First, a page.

Rock on, Andy!


From: George Malindzak
Subject: Andy remembered...
Date: Sat, 20 Oct 2001 08:07:31 -0400
To: Catherine Pitts

I have waited until now to write you about Andy because I wanted to collect my thoughts and try to put him in perspective with our own child Katherine. In many ways they were alike. From the outside world, they appeared to have a 'handicap'; from their world, they were ordinary people struggling to survive like the rest of us. They knew no obstacle they could not overcome, and they were successful. These characteristics are a direct reflection on the parenting. We encouraged their independence; we nurtured their development; we suffered in silent pain and tears knowing that the bliss we were enjoying would be all too short. Yet we moved from day to day as though it would last forever. But it didn't we look back at the wonderful and incredible odds they overcame and how happy they were, and how proud we are of that short sweet lifetime, with tears of joy and sorrow so mixed that we cannot tell one from the other. It is so bitter sweet, but as parents we know that feeling all too well; now it comes in a different form. Andy should and will be remembered for his perseverance and his desire to and success of living, especially the life he wanted. We will join you in that memory rejoicing in proud reverence...We did a great job with the hand we were dealt...stand tall and cry at the same time...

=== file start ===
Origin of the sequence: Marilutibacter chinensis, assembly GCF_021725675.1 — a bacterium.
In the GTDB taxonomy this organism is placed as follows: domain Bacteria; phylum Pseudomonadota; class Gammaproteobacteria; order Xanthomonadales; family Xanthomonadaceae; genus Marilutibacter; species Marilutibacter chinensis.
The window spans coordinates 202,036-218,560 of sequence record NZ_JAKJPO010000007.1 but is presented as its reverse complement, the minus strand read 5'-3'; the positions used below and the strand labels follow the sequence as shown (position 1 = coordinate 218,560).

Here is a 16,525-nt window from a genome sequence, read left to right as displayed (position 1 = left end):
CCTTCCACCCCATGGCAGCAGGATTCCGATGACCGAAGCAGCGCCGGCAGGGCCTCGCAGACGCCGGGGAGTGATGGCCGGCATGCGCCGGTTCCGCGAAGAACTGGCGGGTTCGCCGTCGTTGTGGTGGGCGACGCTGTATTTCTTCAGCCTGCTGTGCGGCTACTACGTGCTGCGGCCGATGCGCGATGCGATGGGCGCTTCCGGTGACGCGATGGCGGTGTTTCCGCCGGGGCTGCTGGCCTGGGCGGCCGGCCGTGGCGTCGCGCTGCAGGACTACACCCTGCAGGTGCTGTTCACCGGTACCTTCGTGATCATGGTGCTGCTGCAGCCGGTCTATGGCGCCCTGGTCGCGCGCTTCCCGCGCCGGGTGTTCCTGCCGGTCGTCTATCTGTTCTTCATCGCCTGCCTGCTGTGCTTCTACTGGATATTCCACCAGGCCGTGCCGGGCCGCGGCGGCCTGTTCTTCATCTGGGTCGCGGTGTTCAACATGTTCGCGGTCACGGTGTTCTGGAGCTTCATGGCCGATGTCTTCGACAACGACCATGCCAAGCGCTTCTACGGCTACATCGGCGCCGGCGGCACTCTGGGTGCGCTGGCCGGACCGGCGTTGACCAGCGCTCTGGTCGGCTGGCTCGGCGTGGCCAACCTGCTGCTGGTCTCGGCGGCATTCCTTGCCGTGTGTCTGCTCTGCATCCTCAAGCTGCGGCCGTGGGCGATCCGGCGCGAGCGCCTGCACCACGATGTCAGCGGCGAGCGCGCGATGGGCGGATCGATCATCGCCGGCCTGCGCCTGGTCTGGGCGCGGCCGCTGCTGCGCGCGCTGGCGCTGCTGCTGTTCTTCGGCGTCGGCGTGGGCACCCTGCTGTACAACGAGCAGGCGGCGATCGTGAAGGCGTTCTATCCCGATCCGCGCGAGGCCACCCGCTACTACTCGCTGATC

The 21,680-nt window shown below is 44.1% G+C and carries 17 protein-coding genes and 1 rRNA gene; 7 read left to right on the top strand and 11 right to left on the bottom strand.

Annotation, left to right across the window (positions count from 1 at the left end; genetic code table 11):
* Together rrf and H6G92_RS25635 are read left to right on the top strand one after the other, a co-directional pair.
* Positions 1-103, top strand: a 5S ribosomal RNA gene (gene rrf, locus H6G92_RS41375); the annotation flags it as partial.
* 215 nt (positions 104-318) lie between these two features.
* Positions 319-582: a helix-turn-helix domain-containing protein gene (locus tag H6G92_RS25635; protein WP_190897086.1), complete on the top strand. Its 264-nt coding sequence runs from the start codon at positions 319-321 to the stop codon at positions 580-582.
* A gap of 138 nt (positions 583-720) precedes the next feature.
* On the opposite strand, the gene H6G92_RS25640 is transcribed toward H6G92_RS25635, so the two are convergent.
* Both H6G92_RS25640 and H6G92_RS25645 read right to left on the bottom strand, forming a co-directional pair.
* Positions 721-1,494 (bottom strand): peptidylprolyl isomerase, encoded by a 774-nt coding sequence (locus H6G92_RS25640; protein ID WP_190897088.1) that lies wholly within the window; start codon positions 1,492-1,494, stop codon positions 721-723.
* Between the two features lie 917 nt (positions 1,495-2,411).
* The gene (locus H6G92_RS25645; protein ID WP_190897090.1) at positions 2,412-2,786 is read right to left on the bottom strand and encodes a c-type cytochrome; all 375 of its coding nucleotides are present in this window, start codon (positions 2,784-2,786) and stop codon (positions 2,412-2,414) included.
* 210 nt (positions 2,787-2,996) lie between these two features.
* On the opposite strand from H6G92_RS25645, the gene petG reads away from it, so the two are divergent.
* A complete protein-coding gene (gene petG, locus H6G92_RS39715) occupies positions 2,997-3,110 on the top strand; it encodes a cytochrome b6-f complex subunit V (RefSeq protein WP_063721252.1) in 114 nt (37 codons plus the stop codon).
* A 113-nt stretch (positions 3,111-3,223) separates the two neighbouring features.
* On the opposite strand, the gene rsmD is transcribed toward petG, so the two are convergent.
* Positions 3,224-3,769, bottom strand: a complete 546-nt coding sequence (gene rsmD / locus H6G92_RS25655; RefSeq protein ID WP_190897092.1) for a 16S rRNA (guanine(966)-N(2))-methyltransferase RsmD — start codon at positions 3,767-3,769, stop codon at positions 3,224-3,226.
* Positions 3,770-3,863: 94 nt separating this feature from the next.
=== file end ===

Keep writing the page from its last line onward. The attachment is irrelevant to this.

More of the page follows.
From: Cheryl Skipwith
Subject: Andy Date: Wed, 17 Oct 2001 19:43:53 -0300
To: "Catherine W. Pitts"

With great sadness I greet you. I truly was sorry to hear about Andy. Andy was an inspiration to both my husband and me as far as Dialysis goes. My husband has been on dialysis for 13 years and I for 5. Andy was a role model as to perseverance on dialysis. As a friend he explained many things about the computer whenever I asked. He will truly be missed by us and many others at Piedmont Dialysis. May God bless you and keep you.

Love, Cheryl Skipwith


From: B.J. Barlow
Subject: WA4GIC: Fw: Andy Pitts Obit
Date: Tue, 16 Oct 2001 21:29:52 -0400
To: CatLady

Dear Mrs. Catherine, It's BJ! I am forwarding a copy of your message to my local "ham club." I do not have my license, but I monitor our local repeater. I imagine that some of these guys knew your son, Andy!